One of the cruelest things a human being can do is abandon a pet that has been a friend and companion. We've heard of people adopting a local dog during a winter in the Caribbean and then leaving it behind when they return to the States. Countless strays start out as someone's pet and then are dumped in the woods to fend for themselves when the people get tired of them. Rescue groups report many instances of cats left behind in an apartment when somebody moves, only to be discovered later by a neighbor. All too often domestic animals are forced to survive on their own.
Such is the case in Eight Below directed by Frank Marshall, although the humans in this story did not intend to abandon the animals. The screenplay by David Dagilo is inspired by the film Antarctica, a 1983 Japanese drama based on a true incident of sled dogs marooned in that cold environment. Eight Below is a powerfully emotional film that will be taken to heart by animals lovers of all stripes.
In 1993, Jerry (Paul Walker) is the resident guide at the U. S. National Science Research Base in Antarctica. His jovial work companion is Charlie (Jason Biggs) a carefree cartographer. But it is clear that his best friends are his eight sled dogs six Siberian Huskies and two Malamutes. Every morning, he takes a baseball bat and hits a few balls for them to chase, after which they feast on fish.
When pilot Katie (Moon Bloodgood) arrives with supplies, she also has a passenger aboard: Davis McClaren (Bruce Greenwood), an ambitious geologist who has hopes of finding the first fragments of meteorites from the planet Mercury. He believes they are located on a mountain that is a long distance from the research center. The only way to get there is with the sled dogs. Jerry is worried about the state of the ice along the route and only reluctantly agrees to take him. His fears prove to be well founded. At one point, the sled with McClaren aboard slips into a crevice. Later, a ledge gives way and the scientist falls through the ice, breaking his leg. Maya, the strong and maternal alpha dog, is instrumental in saving his life.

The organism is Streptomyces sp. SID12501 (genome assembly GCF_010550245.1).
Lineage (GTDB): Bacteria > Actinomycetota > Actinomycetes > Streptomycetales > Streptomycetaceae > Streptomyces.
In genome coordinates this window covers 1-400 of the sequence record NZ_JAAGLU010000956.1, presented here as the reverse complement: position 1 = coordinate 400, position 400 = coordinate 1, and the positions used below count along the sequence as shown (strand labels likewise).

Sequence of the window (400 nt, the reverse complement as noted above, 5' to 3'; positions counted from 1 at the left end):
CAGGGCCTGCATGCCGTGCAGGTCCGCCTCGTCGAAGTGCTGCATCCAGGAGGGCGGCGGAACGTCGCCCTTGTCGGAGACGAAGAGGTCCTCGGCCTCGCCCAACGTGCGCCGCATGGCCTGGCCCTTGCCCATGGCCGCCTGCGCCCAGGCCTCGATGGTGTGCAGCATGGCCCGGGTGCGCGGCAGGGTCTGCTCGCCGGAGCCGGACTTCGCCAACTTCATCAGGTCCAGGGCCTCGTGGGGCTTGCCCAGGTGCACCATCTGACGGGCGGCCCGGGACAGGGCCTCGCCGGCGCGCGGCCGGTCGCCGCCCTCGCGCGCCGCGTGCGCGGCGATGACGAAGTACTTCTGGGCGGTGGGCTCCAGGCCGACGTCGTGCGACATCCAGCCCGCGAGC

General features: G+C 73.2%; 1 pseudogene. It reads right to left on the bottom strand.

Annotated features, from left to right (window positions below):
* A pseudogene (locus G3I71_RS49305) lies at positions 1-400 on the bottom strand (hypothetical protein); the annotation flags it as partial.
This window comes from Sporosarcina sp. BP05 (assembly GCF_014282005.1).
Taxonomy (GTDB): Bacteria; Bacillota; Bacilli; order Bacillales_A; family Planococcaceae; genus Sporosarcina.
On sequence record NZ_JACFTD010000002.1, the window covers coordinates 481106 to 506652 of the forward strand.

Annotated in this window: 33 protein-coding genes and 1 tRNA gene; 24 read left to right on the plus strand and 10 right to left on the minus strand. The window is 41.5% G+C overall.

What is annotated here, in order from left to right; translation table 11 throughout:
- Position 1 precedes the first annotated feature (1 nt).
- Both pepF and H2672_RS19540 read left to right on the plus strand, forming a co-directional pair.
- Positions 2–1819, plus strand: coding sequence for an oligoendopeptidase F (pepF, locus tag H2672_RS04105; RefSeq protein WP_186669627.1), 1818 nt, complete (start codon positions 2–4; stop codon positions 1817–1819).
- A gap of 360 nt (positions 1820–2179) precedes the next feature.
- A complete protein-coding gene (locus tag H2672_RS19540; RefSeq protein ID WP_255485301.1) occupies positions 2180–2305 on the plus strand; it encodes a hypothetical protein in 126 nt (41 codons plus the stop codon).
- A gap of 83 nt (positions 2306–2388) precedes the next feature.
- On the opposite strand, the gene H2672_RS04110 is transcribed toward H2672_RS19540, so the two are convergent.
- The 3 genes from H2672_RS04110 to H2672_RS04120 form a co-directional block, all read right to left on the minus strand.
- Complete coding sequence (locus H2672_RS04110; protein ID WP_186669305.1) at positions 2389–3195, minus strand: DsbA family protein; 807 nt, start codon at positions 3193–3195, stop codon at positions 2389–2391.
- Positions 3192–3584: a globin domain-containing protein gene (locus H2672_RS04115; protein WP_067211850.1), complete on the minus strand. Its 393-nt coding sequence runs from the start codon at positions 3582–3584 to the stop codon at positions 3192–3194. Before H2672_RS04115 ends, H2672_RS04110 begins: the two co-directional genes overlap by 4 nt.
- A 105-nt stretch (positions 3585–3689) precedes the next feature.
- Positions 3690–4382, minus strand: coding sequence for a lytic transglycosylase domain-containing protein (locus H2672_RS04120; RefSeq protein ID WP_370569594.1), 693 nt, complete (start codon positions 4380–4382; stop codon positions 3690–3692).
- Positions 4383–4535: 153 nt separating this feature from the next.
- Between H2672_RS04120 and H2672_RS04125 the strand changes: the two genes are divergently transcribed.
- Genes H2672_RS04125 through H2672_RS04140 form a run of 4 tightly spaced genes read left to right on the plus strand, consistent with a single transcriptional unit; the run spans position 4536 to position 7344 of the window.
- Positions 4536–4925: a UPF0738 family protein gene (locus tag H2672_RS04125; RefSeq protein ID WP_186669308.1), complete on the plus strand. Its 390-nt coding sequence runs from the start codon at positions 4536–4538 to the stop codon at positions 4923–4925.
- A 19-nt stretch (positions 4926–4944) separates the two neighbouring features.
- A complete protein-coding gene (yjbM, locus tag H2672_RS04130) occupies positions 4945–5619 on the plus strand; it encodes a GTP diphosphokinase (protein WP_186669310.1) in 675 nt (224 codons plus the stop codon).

The dogs have a difficult return trip as the biggest storm of the year plunges everything into a deep freeze of blowing snow. By the time they reach the station, the orders have been given to evacuate the place for the season. There is no room for the dogs on the plane, but Jerry is assured by Katie that she will come right back to get them. He chains the dogs outside the station so they will be easy for her to find. But when the storm strengthens, her trip is cancelled. To make the dogs' plight worse, the teams scheduled to winter at the station are cancelled. The eight dogs are essentially abandoned.
The rest of Eight Below spends a lot of time with the depressed and guilt-ridden Jerry as he tries to find a way to get to his beloved dogs, which he describes as his family. The only person that is of any help is Mindo (August Schellenberg), the Native American who raised the dogs. He tells him a story about the importance of honoring animals for all that they have done for us. This spurs Jerry to find a way to do the right thing.
Meanwhile, the dogs break free of their chains and struggle to survive in the cold landscape for what turns out to be a six-month period. Remarkably, the filmmakers manage to convey each dog's unique personality throughout their adventures, whether they are playing in the shadows of the Aurora borealis, or sharing birds they have caught for food. We get a real sense of how this dog pack works together.
Maya proves to be a resourceful leader who looks after her extended family with authority and compassion. But the most endearing dog is young Max, who locates a whale carcass and then leads a ferocious leopard seal away from it so that the other dogs can feast on the bounty. When Maya is injured, Max rises to the occasion and probes to be the loyal leader they need. Eight Below is an inspiring tale of survival that is bound to make a dog lover out of you.
Special DVD features include a commentary by director Frank Marshall, producer Pat Crowley, star Paul Walker, and director of photography Don Burgess; deleted scenes with audio commentary by Frank Marshall; "Running with the Dogs: the making of Eight Below."